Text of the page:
Ohio residents Olga Stavridis, 53, left, and her daughter Maria Stavridis, 21, right, work out in a garage with personal trainer Caitlin Kennelly, who has a doctorate in physical therapy.

If you’re considering hiring a personal trainer in the new year, the coronavirus needn’t be an obstacle. Many trainers are offering virtual services; the only requirements to book a session are a WiFi connection and a way to pay digitally.

But there is one problem: “Anyone can say they’re a personal trainer,” says Francis Neric, the national director of certification for the American College of Sports Medicine (ACSM).

Even the title “certified personal trainer” isn’t necessarily a stamp of quality. According to Tyler Read, founder of PTPioneer, a website that helps aspiring personal trainers determine which certification to obtain, requirements vary widely among the approximately 30 organizations that offer personal trainer certification. One group says aspiring trainers pass its exam with as little as one week of preparation.

In an effort to create common professional standards, the International Health, Racquet & Sportsclub Association adopted a resolution in 2005 recommending that gyms hire only personal trainers who have completed programs that have been certified by a third-party accrediting organization, such as the National Commission for Certifying Agencies (NCCA), the Distance Education Accrediting Commission and American National Standards Institute. But, as with training programs, each third-party accrediting body has its own standards.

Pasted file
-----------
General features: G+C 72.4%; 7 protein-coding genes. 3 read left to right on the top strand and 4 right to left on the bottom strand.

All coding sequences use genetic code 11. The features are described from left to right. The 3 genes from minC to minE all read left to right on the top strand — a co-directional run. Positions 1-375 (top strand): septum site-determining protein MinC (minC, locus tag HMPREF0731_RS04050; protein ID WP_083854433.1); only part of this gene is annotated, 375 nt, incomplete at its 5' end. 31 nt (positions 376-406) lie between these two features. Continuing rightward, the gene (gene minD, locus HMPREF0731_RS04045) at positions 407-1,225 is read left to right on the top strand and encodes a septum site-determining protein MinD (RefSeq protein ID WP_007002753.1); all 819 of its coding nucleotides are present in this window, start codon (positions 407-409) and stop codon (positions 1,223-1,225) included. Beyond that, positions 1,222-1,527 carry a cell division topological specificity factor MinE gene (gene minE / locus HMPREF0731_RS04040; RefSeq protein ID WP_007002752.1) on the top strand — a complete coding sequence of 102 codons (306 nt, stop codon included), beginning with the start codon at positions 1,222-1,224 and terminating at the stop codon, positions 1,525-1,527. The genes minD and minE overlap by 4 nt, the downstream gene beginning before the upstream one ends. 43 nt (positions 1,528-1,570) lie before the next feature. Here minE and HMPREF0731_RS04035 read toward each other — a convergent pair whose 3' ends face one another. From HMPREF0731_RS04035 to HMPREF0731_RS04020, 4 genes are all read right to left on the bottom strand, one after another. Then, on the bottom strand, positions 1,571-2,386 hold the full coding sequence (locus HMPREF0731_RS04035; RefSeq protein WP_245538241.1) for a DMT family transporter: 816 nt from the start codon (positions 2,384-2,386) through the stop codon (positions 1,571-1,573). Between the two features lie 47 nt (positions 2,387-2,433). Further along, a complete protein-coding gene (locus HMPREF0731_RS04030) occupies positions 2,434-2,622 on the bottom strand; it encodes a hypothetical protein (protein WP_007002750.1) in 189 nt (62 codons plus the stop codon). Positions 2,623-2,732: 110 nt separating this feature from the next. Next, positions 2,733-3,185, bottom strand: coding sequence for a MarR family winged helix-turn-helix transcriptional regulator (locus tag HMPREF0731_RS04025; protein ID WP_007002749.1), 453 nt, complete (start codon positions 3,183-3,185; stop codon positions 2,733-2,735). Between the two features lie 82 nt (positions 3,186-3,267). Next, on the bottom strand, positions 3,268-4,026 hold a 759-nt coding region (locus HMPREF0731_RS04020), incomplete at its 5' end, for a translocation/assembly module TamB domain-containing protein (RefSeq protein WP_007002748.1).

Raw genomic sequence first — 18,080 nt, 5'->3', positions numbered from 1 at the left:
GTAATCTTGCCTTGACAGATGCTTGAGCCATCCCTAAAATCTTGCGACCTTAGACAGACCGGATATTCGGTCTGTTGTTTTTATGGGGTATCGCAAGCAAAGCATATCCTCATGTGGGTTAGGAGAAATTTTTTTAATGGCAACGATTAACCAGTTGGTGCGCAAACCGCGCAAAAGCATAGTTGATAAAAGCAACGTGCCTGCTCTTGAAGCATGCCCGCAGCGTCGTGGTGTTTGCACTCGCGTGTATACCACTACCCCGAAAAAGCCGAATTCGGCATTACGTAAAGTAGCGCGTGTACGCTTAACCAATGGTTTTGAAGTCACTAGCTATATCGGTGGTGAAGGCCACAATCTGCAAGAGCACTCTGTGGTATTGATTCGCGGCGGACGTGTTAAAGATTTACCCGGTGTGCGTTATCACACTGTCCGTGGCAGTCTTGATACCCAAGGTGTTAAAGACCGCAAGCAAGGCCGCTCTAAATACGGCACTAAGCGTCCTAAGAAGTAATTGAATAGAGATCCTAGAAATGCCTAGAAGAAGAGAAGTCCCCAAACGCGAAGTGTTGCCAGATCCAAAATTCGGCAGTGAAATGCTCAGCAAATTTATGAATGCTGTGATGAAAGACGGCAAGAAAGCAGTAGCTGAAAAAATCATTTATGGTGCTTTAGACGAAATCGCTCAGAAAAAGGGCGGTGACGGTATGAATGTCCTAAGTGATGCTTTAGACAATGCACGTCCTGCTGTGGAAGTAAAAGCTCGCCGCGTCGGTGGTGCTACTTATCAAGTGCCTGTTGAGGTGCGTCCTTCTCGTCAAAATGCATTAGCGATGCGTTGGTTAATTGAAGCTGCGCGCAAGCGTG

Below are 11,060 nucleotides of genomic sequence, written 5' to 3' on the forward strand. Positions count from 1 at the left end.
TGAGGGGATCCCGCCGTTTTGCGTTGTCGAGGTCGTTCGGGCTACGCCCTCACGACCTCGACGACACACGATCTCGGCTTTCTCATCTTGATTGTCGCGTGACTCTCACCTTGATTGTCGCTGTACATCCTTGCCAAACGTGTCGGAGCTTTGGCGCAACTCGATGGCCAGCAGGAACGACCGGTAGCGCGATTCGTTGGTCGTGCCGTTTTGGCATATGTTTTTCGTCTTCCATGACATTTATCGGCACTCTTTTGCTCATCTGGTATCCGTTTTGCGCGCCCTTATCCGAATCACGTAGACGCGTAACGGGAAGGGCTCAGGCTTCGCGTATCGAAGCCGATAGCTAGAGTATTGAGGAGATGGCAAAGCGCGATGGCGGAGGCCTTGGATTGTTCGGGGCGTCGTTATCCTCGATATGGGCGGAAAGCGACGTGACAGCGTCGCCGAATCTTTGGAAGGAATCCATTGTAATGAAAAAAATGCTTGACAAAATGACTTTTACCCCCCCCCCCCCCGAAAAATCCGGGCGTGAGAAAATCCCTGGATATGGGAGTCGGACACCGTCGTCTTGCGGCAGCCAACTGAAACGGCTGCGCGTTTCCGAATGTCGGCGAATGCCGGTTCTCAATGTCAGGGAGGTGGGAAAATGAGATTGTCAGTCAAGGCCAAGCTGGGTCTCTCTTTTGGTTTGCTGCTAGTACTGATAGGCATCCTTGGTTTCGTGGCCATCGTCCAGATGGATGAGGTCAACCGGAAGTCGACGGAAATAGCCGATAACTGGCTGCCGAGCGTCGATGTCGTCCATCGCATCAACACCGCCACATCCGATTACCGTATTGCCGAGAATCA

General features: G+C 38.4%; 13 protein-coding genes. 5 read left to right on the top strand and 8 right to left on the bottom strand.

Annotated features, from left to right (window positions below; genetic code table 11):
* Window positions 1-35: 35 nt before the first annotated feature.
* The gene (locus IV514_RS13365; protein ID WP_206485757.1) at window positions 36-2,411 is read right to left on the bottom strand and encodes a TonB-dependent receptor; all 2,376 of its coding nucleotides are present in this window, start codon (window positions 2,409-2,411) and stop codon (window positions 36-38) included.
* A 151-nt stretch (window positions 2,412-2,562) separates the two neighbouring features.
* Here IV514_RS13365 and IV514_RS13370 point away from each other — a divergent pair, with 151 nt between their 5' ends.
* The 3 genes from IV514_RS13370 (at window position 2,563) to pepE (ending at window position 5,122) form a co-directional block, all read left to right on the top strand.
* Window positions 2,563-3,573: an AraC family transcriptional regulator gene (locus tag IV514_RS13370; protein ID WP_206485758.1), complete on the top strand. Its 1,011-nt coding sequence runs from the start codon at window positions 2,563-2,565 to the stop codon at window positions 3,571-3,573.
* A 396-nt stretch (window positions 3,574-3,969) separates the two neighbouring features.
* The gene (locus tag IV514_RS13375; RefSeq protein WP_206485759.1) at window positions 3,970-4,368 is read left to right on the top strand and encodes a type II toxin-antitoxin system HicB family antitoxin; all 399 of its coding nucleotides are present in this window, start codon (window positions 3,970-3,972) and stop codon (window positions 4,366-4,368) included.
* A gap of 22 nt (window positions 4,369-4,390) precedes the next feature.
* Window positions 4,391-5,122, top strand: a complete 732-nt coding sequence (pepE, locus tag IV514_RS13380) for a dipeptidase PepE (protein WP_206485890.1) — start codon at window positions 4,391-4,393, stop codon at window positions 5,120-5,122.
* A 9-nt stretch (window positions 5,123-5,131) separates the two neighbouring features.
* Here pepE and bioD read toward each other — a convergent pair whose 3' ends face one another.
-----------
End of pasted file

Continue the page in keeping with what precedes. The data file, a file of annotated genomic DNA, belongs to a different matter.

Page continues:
Thus, the personal training profession remains a “Wild West,” says Stephanie Cooper, assistant professor of kinesiology at the University of San Francisco and certified exercise physiologist.

Neric says the “alphabet soup” of credentials and certifying organizations can confuse consumers and leave them vulnerable to underqualified trainers. More than half a dozen fitness industry experts interviewed for this article named the National Academy of Sports Medicine as one of the most well respected certifications in the industry.

At best, working with an ill-educated trainer is a waste of time and money. At worst, it can lead to injury, says physical therapist Theresa Marko. According to Marko, owner of Marko Physical Therapy in New York, trainers are best for people who are already healthy and who want to be more fit. Although trainers have the skills to notice poor form, they’re “not trained on how to eliminate the biomechanical dysfunction” causing it, she says. Ideally, when clients have a limited range of motion or experience pain, their trainer should refer them to physical therapy, and the two providers should then collaborate.

So how do you know whether your trainer has the skills to help you meet your fitness goals safely? Here’s what to look for, as well as red flags to avoid:

Good signs

Our experts emphasized the importance of finding a trainer with an NCCA-accredited certification, relevant experience and education, and someone with whom you feel comfortable.